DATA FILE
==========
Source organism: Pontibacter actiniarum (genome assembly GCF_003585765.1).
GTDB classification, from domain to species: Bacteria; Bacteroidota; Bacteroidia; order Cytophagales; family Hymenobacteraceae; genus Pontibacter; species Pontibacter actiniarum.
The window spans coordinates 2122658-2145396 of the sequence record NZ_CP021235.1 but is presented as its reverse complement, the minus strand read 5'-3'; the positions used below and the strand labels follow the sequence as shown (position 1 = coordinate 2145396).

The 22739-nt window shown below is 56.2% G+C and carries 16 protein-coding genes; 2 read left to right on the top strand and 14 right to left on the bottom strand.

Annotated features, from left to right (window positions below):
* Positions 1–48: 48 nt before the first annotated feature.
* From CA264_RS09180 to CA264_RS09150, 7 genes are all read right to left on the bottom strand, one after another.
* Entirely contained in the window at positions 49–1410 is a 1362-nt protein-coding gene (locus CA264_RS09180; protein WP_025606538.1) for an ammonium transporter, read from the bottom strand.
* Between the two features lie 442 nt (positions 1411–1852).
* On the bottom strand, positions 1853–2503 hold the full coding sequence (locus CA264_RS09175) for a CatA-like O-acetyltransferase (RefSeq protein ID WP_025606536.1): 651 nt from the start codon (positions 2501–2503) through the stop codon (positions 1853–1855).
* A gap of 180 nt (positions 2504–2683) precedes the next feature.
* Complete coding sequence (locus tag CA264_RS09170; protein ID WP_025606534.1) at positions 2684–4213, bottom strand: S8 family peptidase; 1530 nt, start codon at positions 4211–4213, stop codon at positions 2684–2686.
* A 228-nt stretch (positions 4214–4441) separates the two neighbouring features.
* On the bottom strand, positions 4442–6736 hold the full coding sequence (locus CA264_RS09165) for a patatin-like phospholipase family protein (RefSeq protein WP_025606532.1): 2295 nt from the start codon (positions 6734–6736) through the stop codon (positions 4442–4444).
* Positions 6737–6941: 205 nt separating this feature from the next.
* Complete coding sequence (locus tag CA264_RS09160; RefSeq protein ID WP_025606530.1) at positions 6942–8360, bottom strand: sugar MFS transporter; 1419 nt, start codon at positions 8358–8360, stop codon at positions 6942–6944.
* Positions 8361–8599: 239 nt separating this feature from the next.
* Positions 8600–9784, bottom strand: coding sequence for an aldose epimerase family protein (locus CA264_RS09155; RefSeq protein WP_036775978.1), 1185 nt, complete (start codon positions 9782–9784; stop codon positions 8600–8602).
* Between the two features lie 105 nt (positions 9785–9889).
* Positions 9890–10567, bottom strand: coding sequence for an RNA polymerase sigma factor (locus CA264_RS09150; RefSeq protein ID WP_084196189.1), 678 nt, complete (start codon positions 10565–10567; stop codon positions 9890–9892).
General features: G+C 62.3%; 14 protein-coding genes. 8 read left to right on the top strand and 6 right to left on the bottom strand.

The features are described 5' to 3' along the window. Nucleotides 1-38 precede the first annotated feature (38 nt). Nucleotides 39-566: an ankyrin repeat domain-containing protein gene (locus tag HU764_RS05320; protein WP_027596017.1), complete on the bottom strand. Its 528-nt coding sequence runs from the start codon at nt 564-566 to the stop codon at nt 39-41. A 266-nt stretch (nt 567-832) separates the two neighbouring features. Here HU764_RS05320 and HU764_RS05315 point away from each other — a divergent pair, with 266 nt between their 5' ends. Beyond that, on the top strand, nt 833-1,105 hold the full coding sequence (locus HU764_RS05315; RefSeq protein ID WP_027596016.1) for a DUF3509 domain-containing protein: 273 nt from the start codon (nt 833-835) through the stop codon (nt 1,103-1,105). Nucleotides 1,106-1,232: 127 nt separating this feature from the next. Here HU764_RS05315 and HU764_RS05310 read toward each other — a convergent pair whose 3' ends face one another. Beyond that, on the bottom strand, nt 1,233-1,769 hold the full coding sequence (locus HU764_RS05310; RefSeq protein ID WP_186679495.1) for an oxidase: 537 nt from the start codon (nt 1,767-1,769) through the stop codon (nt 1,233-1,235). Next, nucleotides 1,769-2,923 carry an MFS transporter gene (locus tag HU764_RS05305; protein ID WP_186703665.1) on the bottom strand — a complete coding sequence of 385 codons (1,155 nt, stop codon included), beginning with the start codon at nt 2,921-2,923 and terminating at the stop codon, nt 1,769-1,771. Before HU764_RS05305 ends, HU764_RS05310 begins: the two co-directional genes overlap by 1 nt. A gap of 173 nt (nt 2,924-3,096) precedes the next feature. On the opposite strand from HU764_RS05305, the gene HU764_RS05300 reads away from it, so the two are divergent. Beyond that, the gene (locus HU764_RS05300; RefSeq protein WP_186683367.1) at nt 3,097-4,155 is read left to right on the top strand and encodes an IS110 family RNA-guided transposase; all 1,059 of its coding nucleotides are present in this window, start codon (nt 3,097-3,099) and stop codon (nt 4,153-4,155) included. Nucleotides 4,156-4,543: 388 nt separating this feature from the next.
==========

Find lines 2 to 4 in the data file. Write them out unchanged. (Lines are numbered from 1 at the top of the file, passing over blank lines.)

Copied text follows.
GTDB classification, from domain to species: Bacteria; Bacteroidota; Bacteroidia; order Cytophagales; family Hymenobacteraceae; genus Pontibacter; species Pontibacter actiniarum.
The window spans coordinates 2122658-2145396 of the sequence record NZ_CP021235.1 but is presented as its reverse complement, the minus strand read 5'-3'; the positions used below and the strand labels follow the sequence as shown (position 1 = coordinate 2145396).

The 22739-nt window shown below is 56.2% G+C and carries 16 protein-coding genes; 2 read left to right on the top strand and 14 right to left on the bottom strand.